Many of us are well aware we have a phone-addiction crisis on our hands. We know the importance of showing up, and we want to be more present IRL, but we still can’t help feeling tethered to our phone.
Do you hop on Facebook and Instagram because you feel like you’re drowning in your own motherhood? The kids are driving you bananas, and — because you just want to “escape” for five minutes — you open a social media app and start lurking. You begin scrolling as a way to distract yourself from the chaos going on around you. You weed through your news feed to see what your friends are up to, hoping you come across someone posting about how their day is also going to hell in a handbasket, just so you don’t feel so alone.
You keep scrolling, searching to find someone else who is saying, me too, friend. You may find that person, but other things also end up happening: You see friends on extravagant, kid-free vacations and think: Why can’t that be me? Or, you see an Insta-story of a mom apparently nailing it at the grocery store with four perfectly well-behaved kids. You think: Why can’t I get my ish together with only one kid? And, finally, when you look up and realize your five-minute “brain break” turned into an hour, you think, I could have been reading a book this whole time.
Instead of investing in being present in your own life, you’re wasting too much time investing in other people’s lives. Do you yearn to be more present in your life and not feel like your phone controls you? Then it’s time to break up with your phone! But how?
Call It Quits
First, we need to make the conscious decision to do something about our relationships with our phones. On average, people spend 3.3 hours on their phones per day — and the numbers are rising — according to an Internet Trends Report. While there are many wonderful advantages to modern-day technology, our phones often leave us feeling agitated, defeated, inadequate, and exhausted. Have you ever stopped to notice how mindlessly scrolling through social media can make you feel, well, mindless?
A sure-fire way to resist the temptation of aimlessly browsing through unproductive apps is to delete them altogether. If you can do this, you’re courageous and gusty! If this hack nearly gives you a heart attack, try deleting one app for a month and see how it makes you feel.
Turn Off Notifications
If you’re not ready to take the plunge in deleting apps quite yet, then at least turn off all notifications — this removes some of the temptation to open an app. Turning your phone on silent so the constant ding of text messages isn’t distracting you is helpful, too. Adjust your settings to allow a special alert to ring through from your spouse or child’s school (or any other important phone calls you may expect). By doing this, you can put your phone down and not worry about missing an important call.
People set up boundaries for unhealthy relationships all the time, so why not set up a boundary with your phone? Create “office hours” for social media and for answering emails and text messages. If you don’t want to completely delete social media from your life (it does come with some advantages) then allow yourself to go on, but only at a certain time of day and only for a limited amount of time. Implementing a rule that you will turn your phone on silent during mealtimes lets you be more present with your family.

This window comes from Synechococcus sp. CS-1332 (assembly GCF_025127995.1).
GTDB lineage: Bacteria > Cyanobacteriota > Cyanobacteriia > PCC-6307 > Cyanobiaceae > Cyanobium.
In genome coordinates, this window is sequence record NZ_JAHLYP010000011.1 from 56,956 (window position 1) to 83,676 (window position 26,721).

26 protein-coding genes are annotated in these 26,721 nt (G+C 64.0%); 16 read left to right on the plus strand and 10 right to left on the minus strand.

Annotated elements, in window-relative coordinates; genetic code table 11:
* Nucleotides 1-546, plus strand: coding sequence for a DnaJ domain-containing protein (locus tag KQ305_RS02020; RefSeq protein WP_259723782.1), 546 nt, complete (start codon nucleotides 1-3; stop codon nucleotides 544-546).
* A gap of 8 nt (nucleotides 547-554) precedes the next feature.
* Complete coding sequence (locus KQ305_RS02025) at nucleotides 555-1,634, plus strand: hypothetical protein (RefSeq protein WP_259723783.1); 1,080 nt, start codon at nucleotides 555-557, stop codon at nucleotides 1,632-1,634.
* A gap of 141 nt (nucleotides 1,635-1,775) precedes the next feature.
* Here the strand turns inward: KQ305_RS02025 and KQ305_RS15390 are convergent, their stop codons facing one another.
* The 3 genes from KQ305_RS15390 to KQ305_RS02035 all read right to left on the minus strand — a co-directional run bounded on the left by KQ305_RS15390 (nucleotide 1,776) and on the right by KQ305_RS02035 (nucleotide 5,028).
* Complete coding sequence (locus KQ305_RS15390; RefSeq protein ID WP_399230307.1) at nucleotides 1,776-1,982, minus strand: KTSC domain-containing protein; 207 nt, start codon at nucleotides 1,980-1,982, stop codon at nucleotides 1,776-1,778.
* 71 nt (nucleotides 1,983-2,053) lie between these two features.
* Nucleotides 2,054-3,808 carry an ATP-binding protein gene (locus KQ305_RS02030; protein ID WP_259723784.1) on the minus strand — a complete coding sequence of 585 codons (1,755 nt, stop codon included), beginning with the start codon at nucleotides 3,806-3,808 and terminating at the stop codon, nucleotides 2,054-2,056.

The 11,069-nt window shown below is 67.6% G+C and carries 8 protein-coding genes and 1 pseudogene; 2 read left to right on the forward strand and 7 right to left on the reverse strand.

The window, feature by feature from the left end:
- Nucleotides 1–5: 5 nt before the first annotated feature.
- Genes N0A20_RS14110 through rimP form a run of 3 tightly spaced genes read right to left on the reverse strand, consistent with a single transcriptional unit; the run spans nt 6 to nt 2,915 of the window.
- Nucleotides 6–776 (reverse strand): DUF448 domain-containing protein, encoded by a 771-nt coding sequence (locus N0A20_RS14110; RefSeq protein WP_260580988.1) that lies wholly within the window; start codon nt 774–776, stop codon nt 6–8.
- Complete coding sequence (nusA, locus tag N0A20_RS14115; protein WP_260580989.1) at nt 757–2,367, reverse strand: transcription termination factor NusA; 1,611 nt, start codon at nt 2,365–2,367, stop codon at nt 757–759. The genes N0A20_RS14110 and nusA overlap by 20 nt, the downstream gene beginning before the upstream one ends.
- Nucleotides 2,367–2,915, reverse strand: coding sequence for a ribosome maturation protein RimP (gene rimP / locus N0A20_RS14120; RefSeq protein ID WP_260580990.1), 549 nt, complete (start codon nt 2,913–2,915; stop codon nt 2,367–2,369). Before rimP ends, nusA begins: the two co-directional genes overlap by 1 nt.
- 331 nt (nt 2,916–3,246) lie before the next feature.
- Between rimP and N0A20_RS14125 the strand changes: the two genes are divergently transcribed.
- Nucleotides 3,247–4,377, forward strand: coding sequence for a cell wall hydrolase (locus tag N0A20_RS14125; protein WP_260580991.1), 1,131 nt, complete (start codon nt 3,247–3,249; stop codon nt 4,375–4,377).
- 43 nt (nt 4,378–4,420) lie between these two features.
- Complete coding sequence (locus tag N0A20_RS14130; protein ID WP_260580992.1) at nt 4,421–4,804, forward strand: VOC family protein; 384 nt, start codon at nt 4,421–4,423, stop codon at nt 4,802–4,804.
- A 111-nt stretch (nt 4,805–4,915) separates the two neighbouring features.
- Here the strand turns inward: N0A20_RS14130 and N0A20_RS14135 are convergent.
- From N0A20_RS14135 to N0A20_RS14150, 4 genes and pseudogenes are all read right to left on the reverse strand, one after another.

Create a Hack
Are you tempted to constantly check for notifications throughout the day? A great way to overcome this is to charge your phone in a remote area, like an upstairs bathroom. The farther away your phone is located and the less convenient you make accessing it, the more time you will have to be intentional about whether you really need it at that moment, and you can choose to be more present.
A clever way to combat a phone addiction is to adjust your phone’s grayscale. It will make your phone visually less appealing. Thanks to Lifehacker for this quick tutorial on how to set it up and switch it back to color.
iPhone users, go to: Settings > General > Accessibility > Display Accommodations > Color Filters. Switch Color Filters on and select Grayscale.
To go back-and-forth between color and grayscale, go to: Settings > General > Accessibility > Accessibility Shortcut > Color Filters. Press the home button three times to enable grayscale. Triple-click to go back to color.
Android users, a Google search is the easiest way to track down instructions for your particular model.
Replace the Habit
If you stop to think about it, most of the time we hop on Facebook or Instagram because we’re bored. The solution to stopping these vampire apps that suck up all our time is to replace them with a healthier one. When the muscle memory in your thumb hovers over your phone’s screen the moment you have downtime, replace it with a more enlightening and productive app like Calm or Headspace (meditation apps), Kindle or Audible, or Duolingo (a language-learning app).
Catherine Price, the author of How To Break Up With Your Phone, suggests creating a particular lock-screen image or tying a rubber band around your phone as a physical reminder to pause and ask yourself why you’re reaching for your phone in the first place and is it truly necessary?
Be More Present
Our phones can help lead us to make connections and build relationships with other people, but only for a little while. What really matters in life is connecting and building relationships with those right in front of us. Let’s vow to pause, put down the phone, look up, and be more present.
Photo Credits: Unsplash